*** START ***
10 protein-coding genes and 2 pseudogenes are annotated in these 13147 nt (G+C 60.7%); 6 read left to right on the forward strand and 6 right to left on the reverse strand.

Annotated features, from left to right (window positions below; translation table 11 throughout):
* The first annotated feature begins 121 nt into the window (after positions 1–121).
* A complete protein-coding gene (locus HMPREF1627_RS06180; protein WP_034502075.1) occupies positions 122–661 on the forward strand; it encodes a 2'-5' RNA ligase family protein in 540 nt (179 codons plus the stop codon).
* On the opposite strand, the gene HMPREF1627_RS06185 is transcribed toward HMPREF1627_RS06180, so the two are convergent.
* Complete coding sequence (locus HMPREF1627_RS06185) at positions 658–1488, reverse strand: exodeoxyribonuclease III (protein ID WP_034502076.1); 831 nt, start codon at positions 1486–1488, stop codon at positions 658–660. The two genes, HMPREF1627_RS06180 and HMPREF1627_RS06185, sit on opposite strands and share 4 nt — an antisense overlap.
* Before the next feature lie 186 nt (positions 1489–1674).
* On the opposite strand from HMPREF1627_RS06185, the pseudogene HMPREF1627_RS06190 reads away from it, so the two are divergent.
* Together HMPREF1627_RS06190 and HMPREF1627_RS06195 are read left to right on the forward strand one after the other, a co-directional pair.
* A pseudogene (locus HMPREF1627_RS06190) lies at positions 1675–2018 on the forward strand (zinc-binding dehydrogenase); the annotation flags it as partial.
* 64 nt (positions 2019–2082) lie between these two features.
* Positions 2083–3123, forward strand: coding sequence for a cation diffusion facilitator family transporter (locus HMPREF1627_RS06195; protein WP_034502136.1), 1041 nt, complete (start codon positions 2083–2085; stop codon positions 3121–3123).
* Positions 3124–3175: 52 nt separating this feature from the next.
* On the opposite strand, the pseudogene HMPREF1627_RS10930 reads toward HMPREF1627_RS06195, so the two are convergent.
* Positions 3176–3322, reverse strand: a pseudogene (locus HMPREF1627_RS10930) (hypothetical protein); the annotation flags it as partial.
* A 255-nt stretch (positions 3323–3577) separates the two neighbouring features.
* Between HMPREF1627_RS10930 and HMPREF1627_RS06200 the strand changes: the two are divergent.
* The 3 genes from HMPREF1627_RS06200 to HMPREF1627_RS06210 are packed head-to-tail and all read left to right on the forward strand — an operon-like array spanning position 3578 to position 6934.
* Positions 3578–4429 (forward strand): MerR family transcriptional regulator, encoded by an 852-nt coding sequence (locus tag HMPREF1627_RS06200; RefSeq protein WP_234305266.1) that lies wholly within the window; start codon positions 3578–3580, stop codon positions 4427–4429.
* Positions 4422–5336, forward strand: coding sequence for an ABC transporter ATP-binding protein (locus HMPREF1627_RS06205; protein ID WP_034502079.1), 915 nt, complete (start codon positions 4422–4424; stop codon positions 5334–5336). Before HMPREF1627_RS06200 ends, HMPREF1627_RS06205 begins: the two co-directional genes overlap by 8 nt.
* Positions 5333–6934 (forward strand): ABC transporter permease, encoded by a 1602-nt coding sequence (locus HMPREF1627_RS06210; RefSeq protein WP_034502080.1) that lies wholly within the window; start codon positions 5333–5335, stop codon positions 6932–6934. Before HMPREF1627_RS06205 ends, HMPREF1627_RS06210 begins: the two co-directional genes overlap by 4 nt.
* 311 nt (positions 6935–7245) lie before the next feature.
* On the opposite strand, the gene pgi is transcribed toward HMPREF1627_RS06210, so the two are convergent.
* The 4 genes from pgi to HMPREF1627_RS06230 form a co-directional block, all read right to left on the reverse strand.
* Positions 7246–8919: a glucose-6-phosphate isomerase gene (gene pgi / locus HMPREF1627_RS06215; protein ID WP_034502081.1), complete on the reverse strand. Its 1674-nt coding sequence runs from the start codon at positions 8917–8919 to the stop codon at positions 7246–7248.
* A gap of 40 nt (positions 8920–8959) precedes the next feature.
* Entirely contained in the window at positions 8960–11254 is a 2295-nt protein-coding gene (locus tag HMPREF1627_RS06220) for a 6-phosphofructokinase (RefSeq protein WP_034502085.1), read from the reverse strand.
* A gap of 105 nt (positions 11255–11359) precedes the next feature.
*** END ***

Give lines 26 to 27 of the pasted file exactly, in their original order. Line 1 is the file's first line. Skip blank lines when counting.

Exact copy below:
* A gap of 40 nt (positions 8920–8959) precedes the next feature.
* Entirely contained in the window at positions 8960–11254 is a 2295-nt protein-coding gene (locus tag HMPREF1627_RS06220) for a 6-phosphofructokinase (RefSeq protein WP_034502085.1), read from the reverse strand.